Sandia intern Randy Ko (1882) was named a 2017 Goldwater Scholar. Randy just finished his junior year at the University of New Mexico double majoring in biochemistry and East Asian studies.
He is an intern working with George Bachand (1882) at the Sandia/Los Alamos National Laboratory Center for Integrated Nanotechnologies (CINT).
The Goldwater Scholarship is a national undergraduate scholarship established in 1986 by Congress to honor former Sen. Barry Goldwater. The foundation provides $7,500 to 240-250 science, mathematics, and engineering students their senior year for tuition, fees, books, and room and board.
In George’s lab, Randy studies the stabilization of microtubules using osmotic pressure. Microtubules help maintain the structure of cells and are metastable biopolymers assembled from tubulin proteins. The osmotic pressure levels studied are comparable to those of crowded cellular conditions instead of a dilute test tube. Randy’s part of the project was seeing if this osmotic pressure can counter calcium’s destabilizing effect on microtubules, says George. DOE’s Office of Basic Energy Sciences funds this research, in part, with a goal of understanding microtubule self-assembly ultimately to design synthetic polymers with the same self-regulated polymer dynamics.
“One of Randy’s greatest strengths is that he’s intellectually very curious.”
“One of Randy’s greatest strengths is that he’s intellectually very curious. He really has a desire to understand the fundamental science,” says George. “He’s also one of the most self-motivated people that I’ve ever met. Randy has a strong aspiration to go into an MD/PhD program heading into biomedical research. I have no doubt he’s going to be successful.”
Diverse research experience from around the globe
Randy’s introduction to research was when he was a high school junior as a student intern in Sandia’s STAR (Science, Technology, and Research) program. Through the program he was involved in computer science research. An influential high school teacher, Kathleen Rutter at Albuquerque High School, fanned his interest in the life sciences.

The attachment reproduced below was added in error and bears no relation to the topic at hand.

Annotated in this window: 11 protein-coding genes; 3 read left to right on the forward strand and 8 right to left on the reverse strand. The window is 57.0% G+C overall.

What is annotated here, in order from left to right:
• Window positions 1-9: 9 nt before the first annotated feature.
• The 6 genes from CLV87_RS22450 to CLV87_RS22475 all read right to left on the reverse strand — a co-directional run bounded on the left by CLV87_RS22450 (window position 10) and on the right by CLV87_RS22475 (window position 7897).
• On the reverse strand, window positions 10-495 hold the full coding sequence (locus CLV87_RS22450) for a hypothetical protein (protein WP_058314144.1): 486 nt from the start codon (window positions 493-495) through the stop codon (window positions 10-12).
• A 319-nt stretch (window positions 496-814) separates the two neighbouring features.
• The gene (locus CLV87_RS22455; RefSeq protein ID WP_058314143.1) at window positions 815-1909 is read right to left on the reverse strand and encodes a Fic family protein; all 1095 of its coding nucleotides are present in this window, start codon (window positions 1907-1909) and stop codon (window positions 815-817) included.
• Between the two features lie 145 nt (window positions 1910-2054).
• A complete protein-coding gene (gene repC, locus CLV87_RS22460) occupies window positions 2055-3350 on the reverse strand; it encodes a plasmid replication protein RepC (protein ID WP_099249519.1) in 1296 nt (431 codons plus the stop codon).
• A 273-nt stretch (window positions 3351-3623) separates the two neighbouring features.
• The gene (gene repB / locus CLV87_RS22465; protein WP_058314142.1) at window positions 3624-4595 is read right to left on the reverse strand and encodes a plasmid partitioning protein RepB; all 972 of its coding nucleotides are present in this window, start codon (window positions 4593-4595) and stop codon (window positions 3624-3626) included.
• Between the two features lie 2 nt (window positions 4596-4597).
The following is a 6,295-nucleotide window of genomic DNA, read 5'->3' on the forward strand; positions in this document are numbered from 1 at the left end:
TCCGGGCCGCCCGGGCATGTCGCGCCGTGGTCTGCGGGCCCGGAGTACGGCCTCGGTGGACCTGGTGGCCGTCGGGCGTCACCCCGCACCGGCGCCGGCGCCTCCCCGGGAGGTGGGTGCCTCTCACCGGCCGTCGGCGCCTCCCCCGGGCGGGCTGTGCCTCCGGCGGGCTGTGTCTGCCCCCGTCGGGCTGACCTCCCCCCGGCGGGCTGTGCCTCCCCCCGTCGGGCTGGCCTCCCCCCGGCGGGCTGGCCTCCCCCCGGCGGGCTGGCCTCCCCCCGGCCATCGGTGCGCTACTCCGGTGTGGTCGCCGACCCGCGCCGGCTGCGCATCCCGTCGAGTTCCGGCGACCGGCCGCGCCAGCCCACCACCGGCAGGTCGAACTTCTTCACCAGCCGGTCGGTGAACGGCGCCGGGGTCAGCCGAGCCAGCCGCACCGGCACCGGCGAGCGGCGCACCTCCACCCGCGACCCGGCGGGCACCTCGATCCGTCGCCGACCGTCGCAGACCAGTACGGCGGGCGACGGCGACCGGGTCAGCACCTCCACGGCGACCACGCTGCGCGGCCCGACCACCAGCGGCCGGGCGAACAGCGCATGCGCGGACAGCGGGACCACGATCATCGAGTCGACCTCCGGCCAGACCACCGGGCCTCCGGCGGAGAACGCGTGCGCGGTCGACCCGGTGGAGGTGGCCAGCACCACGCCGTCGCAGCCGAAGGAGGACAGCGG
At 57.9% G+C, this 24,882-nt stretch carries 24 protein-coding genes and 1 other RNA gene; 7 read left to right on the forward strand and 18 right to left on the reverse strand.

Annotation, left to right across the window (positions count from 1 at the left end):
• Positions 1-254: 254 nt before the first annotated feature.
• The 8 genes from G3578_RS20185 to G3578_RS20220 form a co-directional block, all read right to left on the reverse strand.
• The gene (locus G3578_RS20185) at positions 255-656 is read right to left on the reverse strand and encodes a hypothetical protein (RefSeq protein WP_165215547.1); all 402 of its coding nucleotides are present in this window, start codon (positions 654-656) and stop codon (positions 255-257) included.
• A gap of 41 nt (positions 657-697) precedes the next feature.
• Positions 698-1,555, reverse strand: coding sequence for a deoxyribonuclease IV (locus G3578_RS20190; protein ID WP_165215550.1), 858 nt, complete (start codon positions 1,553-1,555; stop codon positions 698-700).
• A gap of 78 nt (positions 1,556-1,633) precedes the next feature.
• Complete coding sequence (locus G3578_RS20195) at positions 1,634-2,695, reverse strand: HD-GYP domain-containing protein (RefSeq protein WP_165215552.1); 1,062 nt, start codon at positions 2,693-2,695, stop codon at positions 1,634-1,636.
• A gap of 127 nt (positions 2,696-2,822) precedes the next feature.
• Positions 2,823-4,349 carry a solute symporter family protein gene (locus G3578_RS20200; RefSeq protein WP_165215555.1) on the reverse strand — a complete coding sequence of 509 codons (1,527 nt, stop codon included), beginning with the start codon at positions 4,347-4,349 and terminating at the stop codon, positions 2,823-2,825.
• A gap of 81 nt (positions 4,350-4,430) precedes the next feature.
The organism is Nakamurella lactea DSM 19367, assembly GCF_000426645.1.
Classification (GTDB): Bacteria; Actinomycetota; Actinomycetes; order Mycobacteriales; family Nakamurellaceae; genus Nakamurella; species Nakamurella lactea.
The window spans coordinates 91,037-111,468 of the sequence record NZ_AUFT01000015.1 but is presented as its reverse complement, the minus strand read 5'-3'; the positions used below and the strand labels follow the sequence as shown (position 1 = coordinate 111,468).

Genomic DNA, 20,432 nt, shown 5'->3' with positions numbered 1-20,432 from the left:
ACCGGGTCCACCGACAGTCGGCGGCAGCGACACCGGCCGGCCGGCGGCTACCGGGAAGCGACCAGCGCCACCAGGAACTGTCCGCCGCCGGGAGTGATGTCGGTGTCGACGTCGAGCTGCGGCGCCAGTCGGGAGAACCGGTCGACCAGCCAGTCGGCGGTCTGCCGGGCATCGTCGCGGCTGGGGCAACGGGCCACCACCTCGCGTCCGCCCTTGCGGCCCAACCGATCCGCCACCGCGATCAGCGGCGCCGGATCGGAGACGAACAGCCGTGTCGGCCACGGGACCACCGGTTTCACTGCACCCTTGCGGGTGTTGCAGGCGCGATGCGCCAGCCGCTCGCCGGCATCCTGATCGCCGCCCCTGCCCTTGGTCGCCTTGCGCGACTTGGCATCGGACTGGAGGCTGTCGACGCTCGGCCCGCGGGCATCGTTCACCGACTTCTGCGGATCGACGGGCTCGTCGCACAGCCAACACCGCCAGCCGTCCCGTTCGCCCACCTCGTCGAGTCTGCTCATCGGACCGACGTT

The summer after high school, Randy went halfway around the globe to study genomic dermatology in Hefei, China, with Dr. Xuejun Zhang. This research led to four scientific publications and introduced him to the scope of biomedical research from clinical studies to fundamental genomics techniques.
During the spring of Randy’s freshman year at UNM he was an intern in Sandia’s International Biological and Chemical Threat Reduction (IBCTR) program working under Lora Grainger (6826). He helped maintain a library of biosafety and biosecurity training materials as part of the Global Biorisk Management Curriculum training team. A few months after beginning the IBCTR internship, he missed bench work and started doing research at the UNM Cancer Center under Dr. Montaser Shaheen. There he studied melanoma, both seeing patients and conducting cell biology lab-based research.
The next year he started interning in George’s lab.
“Research takes a long time, there are a lot of failures — you’re probably going to fail a lot of times before you have a success, but when you do have that success you’re going to impact so much of science,” says Randy. “That one percent you do find out pushes that forefront of science. I think that’s one of the coolest things about research.”
“That one percent you do find out pushes that forefront of science. I think that’s one of the coolest things about research.”
Albuquerque native with a future in cancer research
After research in George’s lab, Randy wants to combine his interests in cancer research and nanotechnology, possibly using nanotechnology to target cancerous cells. Randy wants to do something challenging that can positively affect the lives of lots of people.
Randy was born and raised in Albuquerque and attended Albuquerque High School. His parents own Ko Palace restaurant and he is a first generation college student. Randy says his father has taught him not to be afraid of going after opportunities, such as prestigious scholarships.
The Goldwater scholarship is national recognition for his research, and is an amazing steppingstone, he says.
In 2016, Randy ran for UNM student body president and barely lost. He was a student government senator during his sophomore year. He volunteers with the UNM Alumni Association through the UNM Trailblazers. He also swims and, on occasion, gets the chance to play video games.